I don’t know that I can describe Krzystof Kieṡlowski’s (The Double Life of Veronique) Three Colours (Trois couleurs) as eloquently as our very own Chris Chiarella did in the TheaterByte Holiday Gift Guide 2011 and as Lawrence Devoe did in his review of the Criterion Collection release of Three Colors Trilogy, but I shall try my best.
A symphony of post-cold war European life taking as its inspiration the tri-colour of the French flag, blue, white, and red, symbolizing liberty, equality, and fraternity or brotherhood, Three Colours: Blue, White, and Red is probably the greatest cinematic achievement of the late 20th century. As far as trilogies go, no other trilogy is as artistically cohesive, as moving, and as inherently European as Three Colours. From the moving musical score, so reminiscent of the classical greats by Zbigniew Preisner, to the mixture of Euro cultures in White, Kieṡlowski modeled a fragment of continental life, the good, the bad, and mundane, that is honest and intriguing. Each film’s color palette is dominated by its symbolic color, most difficultly captured in White, where each scene contains a white object.
True to its name, Blue, the first part of the trilogy, is a film drenched in melancholy and grief, following the life of Julie (Juliette Binoche) who has suffered the tragedy of losing her husband, a famous composer, and daughter in a car accident and is now trying desperately to liberate herself from her previous life. She moves out of her house into an apartment in the suburbs of Paris, but memories of her old life make it difficult for her to throw off her old life and start anew.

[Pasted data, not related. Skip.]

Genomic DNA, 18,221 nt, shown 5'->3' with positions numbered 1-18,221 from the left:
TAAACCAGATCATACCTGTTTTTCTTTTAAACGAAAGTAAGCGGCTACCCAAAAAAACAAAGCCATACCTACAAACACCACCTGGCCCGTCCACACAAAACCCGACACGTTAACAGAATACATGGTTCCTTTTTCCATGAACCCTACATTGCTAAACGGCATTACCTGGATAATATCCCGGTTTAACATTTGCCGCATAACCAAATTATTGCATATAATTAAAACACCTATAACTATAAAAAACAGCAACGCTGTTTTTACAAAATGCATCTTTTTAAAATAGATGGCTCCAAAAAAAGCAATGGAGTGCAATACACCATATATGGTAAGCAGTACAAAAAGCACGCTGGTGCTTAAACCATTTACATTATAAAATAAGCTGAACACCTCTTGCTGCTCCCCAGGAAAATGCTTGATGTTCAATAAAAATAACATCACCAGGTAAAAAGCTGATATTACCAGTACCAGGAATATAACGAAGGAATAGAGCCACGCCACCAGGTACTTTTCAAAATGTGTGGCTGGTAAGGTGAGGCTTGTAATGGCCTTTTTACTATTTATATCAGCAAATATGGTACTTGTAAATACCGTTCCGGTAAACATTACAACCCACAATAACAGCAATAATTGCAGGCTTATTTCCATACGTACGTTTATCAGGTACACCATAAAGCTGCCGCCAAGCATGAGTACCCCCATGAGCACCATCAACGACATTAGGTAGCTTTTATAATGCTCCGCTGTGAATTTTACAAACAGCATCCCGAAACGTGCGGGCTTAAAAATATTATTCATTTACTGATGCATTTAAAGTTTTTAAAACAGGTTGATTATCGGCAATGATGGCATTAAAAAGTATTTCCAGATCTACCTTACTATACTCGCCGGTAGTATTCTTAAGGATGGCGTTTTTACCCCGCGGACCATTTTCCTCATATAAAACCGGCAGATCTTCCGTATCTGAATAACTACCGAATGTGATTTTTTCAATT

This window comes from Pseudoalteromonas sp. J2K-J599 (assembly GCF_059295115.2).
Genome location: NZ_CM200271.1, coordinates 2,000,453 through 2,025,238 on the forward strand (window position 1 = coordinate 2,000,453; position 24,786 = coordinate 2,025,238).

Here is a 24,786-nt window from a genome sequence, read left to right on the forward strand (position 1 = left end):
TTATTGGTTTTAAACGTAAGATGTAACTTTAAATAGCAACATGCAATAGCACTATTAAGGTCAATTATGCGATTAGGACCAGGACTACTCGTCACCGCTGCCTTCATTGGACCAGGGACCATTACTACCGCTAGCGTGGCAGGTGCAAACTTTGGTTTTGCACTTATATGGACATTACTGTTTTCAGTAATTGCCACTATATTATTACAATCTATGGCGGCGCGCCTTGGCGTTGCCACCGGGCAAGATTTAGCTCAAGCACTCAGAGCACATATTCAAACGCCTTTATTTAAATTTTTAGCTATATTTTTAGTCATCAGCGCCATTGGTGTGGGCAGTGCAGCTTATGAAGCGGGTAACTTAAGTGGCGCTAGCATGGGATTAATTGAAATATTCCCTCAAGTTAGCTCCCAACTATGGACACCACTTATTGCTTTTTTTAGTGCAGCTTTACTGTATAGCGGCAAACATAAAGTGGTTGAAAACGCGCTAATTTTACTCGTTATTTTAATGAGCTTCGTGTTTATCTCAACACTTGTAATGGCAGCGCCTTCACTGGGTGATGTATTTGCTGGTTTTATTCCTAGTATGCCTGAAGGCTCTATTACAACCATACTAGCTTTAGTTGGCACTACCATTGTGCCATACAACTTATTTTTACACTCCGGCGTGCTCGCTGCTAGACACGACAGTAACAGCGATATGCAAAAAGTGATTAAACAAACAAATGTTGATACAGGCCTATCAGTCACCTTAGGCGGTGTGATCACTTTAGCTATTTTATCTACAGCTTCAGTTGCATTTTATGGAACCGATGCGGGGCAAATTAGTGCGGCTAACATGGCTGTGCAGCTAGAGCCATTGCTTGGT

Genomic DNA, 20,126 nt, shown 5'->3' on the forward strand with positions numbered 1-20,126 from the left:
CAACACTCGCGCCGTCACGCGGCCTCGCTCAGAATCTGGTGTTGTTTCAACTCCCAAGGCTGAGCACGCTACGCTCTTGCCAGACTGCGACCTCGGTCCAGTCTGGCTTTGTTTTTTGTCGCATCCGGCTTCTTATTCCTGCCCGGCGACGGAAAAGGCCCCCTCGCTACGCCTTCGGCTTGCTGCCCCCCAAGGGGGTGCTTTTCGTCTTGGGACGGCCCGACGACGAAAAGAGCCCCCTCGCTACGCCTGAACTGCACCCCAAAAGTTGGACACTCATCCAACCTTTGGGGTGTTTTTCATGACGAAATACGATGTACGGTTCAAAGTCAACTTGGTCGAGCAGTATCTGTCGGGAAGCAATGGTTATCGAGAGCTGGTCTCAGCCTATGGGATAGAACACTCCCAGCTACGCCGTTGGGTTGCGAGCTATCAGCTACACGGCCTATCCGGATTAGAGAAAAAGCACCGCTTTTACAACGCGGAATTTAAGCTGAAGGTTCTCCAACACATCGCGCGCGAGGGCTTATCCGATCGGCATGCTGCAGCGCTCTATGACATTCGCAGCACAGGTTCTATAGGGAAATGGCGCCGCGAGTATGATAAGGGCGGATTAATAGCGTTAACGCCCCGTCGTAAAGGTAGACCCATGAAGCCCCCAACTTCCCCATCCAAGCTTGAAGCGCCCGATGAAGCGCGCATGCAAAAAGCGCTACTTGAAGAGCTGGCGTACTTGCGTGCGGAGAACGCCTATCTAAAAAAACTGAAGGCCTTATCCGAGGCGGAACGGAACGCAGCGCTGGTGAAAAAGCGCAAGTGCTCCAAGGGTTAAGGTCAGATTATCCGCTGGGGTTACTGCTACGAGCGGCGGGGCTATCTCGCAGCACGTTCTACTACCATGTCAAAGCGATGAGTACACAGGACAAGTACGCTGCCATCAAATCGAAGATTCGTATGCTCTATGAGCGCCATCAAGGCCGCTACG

Kieṡlowski’s film is drenched in the color whose name it bares and also filled with magnificent visual artistry, true to his signature style. It is eloquently handled and also makes use of his “fade-to-black” technique to keep viewers on edge, rather than using it to portray passage of time. Binoche is brilliant, as always, and shows great emotional range.
Blue was previously issued by Artificial Eye on Blu-ray as part of Three Colours Trilogy in 2011. This reissue is identical to the disc contained in that set.
This transfer is identical to the Three Colours Trilogy previously released by Artificial Eye in the UK in 2011. These comparative screen shots should also help bear that out.
The AVC/MPEG-4 1080p/24 transfer from Artificial Eye looks rather filmic with beautiful flesh tones and good reproduction of grain. Contrast is strong, but could have been just a bit better, as darks don’t always look quite as deep as I would like them to be and the overall image sometimes flattens, but shadow details are greatly extended and I see no evidence of edge enhancement or compression artifacts. The colors do look nicely saturated, and, as is so crucial here, the primary colors pop, particularly the blues, which range from icy cool and indigo, to midnight.
Two acceptable audio tracks are provided for the film, one in LPCM 2.0 Stereo (48kHz/24-bit) and one in DTS-HD Master Audio 5.0 (48kHz/24-bit). The 5.0 surround mix is more subtle and ambient than full-on and bombastic and seems to allow more breathing room. It has more dynamic range and slightly more subtle high frequencies across the board. The stereo mix, on the other hand, seems to be generally louder and have sound effects pushed forward a bit more in the mix with less range and a slightly more jarring high frequency response. Both mixes, however, have some clipping in the dialogue on occasion, particularly when voices rise.
We get nothing new here, just the same extras included on the disc in complete trilogy release:
- Krzystof Kieṡlowski’s Masterclass (1994) (1.33:1; SD/PAL; 00:07:30)
- Interviews (1.78:1; SD/PAL):
- Juliet Binoche
- Jacque Witta, Editor
- Main Karmitz, Producer
- Theatrical Trailers (1.33:1; SD/PAL):
- Three Colours Blue
- Three Colours White
- Three Colours Red
The Definitive Word
It may be a difficult thing to do to divorce Blue from the other two films of its trilogy, although it may very well be the strongest of the three films. While the films stand as a trilogy in name, they are more then capable of standing on their own and do not require the other to be understood or fully enjoyed. That is part of Kieṡlowski’s genius. Blue is magnificent alone, but even better together with the remaining two films.